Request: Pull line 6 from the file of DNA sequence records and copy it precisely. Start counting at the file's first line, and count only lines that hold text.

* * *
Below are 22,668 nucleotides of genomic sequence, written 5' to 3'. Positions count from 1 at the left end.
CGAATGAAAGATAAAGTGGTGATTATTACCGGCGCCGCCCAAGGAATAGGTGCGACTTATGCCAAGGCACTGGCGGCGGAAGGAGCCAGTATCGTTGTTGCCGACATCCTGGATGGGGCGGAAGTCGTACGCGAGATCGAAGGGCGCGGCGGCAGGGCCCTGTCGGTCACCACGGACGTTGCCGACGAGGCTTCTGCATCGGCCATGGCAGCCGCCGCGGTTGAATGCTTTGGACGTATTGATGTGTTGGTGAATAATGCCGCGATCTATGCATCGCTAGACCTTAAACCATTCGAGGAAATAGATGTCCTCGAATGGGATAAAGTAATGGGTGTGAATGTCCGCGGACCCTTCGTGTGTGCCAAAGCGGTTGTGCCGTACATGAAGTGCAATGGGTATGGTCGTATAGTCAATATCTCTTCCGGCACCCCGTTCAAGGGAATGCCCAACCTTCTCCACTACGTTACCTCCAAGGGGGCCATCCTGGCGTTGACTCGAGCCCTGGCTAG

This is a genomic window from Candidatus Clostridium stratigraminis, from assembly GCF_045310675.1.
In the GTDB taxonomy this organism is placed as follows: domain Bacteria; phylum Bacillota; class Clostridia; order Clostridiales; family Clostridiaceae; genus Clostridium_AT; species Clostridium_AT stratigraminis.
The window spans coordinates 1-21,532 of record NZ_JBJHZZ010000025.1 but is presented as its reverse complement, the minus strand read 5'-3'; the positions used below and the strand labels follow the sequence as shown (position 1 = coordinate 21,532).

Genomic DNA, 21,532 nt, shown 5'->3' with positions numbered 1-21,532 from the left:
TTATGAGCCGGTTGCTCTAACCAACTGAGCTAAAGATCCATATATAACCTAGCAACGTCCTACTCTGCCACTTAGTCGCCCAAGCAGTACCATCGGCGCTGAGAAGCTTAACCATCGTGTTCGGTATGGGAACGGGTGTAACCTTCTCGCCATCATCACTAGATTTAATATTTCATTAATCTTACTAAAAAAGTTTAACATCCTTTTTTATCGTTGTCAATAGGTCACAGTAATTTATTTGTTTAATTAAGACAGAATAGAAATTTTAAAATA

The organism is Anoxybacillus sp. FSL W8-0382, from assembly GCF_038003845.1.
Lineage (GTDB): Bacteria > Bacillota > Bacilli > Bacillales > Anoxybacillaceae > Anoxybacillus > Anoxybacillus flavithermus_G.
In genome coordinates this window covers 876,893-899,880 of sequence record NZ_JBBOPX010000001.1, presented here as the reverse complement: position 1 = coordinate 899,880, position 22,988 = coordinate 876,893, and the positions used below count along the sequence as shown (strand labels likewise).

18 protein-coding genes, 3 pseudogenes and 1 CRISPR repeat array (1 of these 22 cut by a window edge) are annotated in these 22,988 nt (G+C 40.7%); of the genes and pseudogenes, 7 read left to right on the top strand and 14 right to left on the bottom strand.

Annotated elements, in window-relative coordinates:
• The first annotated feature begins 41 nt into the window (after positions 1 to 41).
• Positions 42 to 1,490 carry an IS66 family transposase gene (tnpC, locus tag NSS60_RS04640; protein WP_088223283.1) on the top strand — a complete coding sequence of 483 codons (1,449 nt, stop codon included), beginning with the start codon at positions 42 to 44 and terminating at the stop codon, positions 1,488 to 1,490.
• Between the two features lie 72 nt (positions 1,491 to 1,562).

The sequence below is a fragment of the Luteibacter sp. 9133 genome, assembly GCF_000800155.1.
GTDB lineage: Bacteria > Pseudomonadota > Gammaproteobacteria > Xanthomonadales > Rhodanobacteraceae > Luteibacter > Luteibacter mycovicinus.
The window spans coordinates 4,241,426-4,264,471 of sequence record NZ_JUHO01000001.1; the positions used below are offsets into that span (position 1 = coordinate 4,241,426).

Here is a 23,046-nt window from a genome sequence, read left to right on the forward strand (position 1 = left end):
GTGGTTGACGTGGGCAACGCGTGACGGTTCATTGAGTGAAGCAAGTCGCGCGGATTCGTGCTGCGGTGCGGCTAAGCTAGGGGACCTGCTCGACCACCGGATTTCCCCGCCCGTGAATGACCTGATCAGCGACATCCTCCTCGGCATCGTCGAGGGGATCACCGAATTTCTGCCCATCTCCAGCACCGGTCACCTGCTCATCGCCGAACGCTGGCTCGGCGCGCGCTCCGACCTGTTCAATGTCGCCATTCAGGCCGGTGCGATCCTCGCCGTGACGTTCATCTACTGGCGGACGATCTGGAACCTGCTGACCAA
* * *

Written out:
Genomic DNA, 21,532 nt, shown 5'->3' with positions numbered 1-21,532 from the left: